It’s been a few months since I wrote my last blog post. That’s kind of how things work around here. I’ll have two good days in a row, get a lot of things done, and then back to normal. Normal means dragging myself out of bed in the morning, spending more time in the recliner than I’d like, and just not having energy to go for a walk even when I really feel like it. At the time I wrote last, I was eating really well. Veggie smoothies for breakfast, protein and salad for lunch and dinner. I lost 7 pounds. Since I can’t exercise, I have to do the best I can with just my diet. It was hard, but it was going pretty well.
Until that one day…
I was having leftover salad for lunch. I didn’t want to do any extra dishes, so I was eating it right out of the big yellow Tupperware bowl. Because, why not? My husband looked at it and said, “Why are you eating out of the serving dish?” My husband, who eats whatever he wants, because he bicycles several times a week. The guy who eats chocolate and nuts and crackers every single day. And all those weeks of deprivation came to the surface. I thumped the bowl down hard onto the table. “It’s just lettuce! It’s just fucking lettuce!” And then I cried. For a long time. Since I only cry once a year, I get it all out at once. It’s fun for other people to be around. My poor husband couldn’t figure out what he’d done. (Answer: nothing, it was all me.) All the frustration of doing exactly what I was supposed to and having so little to show for it, just got to be too much. And if you’re human, there’s always something to cry about, isn’t there?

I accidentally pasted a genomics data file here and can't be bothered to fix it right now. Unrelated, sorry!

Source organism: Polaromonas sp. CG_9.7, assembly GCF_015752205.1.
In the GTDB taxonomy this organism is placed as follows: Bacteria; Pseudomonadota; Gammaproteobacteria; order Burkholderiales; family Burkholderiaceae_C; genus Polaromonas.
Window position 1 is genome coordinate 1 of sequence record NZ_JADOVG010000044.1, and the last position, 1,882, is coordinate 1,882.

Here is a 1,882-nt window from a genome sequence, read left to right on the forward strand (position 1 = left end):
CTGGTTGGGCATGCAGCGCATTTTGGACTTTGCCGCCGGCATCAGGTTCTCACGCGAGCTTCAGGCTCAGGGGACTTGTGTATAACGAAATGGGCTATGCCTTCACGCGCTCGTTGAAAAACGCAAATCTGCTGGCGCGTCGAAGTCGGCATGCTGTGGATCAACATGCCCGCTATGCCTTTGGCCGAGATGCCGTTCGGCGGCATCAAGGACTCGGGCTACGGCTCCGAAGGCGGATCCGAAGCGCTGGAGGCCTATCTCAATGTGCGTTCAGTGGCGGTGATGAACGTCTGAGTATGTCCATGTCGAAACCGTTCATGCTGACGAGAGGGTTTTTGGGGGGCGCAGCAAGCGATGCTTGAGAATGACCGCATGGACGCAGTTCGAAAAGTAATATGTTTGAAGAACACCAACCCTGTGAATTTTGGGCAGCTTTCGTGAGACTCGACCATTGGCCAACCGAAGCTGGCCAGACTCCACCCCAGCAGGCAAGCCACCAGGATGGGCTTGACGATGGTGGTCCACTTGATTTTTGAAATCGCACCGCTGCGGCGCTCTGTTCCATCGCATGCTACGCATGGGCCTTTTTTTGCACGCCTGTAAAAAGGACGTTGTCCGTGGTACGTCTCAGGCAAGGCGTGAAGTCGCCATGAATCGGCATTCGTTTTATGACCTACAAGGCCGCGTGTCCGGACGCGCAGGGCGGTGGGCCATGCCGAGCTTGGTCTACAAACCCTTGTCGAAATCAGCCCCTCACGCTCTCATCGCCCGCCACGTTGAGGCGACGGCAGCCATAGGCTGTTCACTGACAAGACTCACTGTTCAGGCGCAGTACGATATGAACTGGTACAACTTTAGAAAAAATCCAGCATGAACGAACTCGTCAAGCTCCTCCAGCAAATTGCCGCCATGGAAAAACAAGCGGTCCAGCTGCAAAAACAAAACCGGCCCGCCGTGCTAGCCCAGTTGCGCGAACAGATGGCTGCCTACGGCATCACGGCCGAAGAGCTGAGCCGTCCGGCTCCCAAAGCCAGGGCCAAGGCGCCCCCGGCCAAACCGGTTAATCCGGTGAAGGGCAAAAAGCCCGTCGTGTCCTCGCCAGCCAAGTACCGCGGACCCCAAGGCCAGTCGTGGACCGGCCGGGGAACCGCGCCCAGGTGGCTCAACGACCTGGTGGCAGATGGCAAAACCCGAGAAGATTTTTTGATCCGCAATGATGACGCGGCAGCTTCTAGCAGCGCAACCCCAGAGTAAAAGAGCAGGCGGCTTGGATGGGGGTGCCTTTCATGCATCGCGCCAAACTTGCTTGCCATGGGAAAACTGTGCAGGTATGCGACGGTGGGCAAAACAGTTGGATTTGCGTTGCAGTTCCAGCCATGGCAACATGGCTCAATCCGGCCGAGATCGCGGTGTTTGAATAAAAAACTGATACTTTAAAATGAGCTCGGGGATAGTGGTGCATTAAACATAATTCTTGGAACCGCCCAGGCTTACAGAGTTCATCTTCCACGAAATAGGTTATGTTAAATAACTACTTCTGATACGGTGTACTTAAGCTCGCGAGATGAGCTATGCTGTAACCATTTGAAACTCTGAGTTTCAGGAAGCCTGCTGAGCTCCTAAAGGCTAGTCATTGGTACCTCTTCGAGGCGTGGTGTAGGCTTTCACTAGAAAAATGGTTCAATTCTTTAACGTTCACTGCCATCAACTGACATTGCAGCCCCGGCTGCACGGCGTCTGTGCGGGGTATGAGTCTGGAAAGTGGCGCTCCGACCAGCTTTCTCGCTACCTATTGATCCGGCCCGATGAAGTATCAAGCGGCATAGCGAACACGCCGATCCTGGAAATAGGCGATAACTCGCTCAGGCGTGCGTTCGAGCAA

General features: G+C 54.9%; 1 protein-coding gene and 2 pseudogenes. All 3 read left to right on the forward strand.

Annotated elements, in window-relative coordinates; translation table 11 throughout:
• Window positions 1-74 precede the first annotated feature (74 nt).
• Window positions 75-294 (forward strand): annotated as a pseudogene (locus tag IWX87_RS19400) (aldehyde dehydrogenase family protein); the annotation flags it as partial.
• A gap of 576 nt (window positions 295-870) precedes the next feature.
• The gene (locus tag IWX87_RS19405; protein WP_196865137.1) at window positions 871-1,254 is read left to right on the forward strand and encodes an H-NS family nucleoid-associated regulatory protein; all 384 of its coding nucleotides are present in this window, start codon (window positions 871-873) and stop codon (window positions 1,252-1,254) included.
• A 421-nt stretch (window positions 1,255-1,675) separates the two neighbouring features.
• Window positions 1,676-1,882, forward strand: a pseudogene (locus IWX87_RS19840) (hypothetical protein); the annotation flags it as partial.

That’s when I decided I was just going to eat what I wanted to for a while. It’s been grand. In the past few months I’ve enjoyed at least three chocolate croissants from Le Petit Outré. And good bread. And cheese, and yogurt. Things I hadn’t eaten much of for a long time. I enjoyed not being hungry all the time. I didn’t have to carry a snack in my purse to ward off low blood sugar and imminent starvation.
The list of things I don’t normally eat is a particularly long and delicious list.
Now, I do still have some standards. I never ever eat fast food. I don’t drink soda. There’s no reason to kill myself off all at once. I have gained back two pounds, but I figure they are pounds of fat composed of really good food. That must mean something.
We decided last week that it was time to do a Whole30 for a few weeks before Thanksgiving. I’m actually looking forward to it. Because when I eat whatever I want, I always forget that it’s not just about my weight. It’s about being tired all the time, acid reflux, muscle cramps from too much salt, blood sugar boomerangs, and the long term effects of all this food on my body. Like the possibility of cancer. Which I’d really prefer to never think about, but I’m in my 50’s, and my mom died of cancer. I’m not going to let it scare me, but if I can eat more veggies and fewer sweets, it’s probably a good thing.
For a few weeks anyway. And then comes Thanksgiving. With any luck, some of my kids will come home this year, and I’m looking forward to it. And I love baking. I really do. It’s nice to have someone to bake for.
I have to remind myself from time to time that our ancestors were definitely feast or famine. When there was food to be had, they ate a lot, in preparation for the inevitable lean times. We’re still wired to do that, and to seek out sweet foods and lots of calories. The problem is that now that food is always available, we have to write new rules for eating. This somehow reminds me of an old joke:
Three statisticians are out hunting when they see a deer. The first statistician takes aim and shoots, but the bullet goes past the deer’s nose by 9 inches. Then, the second statistician takes aim and fires, but the bullet goes past the deer’s rump by 9 inches.
The third statistician exclaims: “We got him!”
The point is, it averages out. I hope.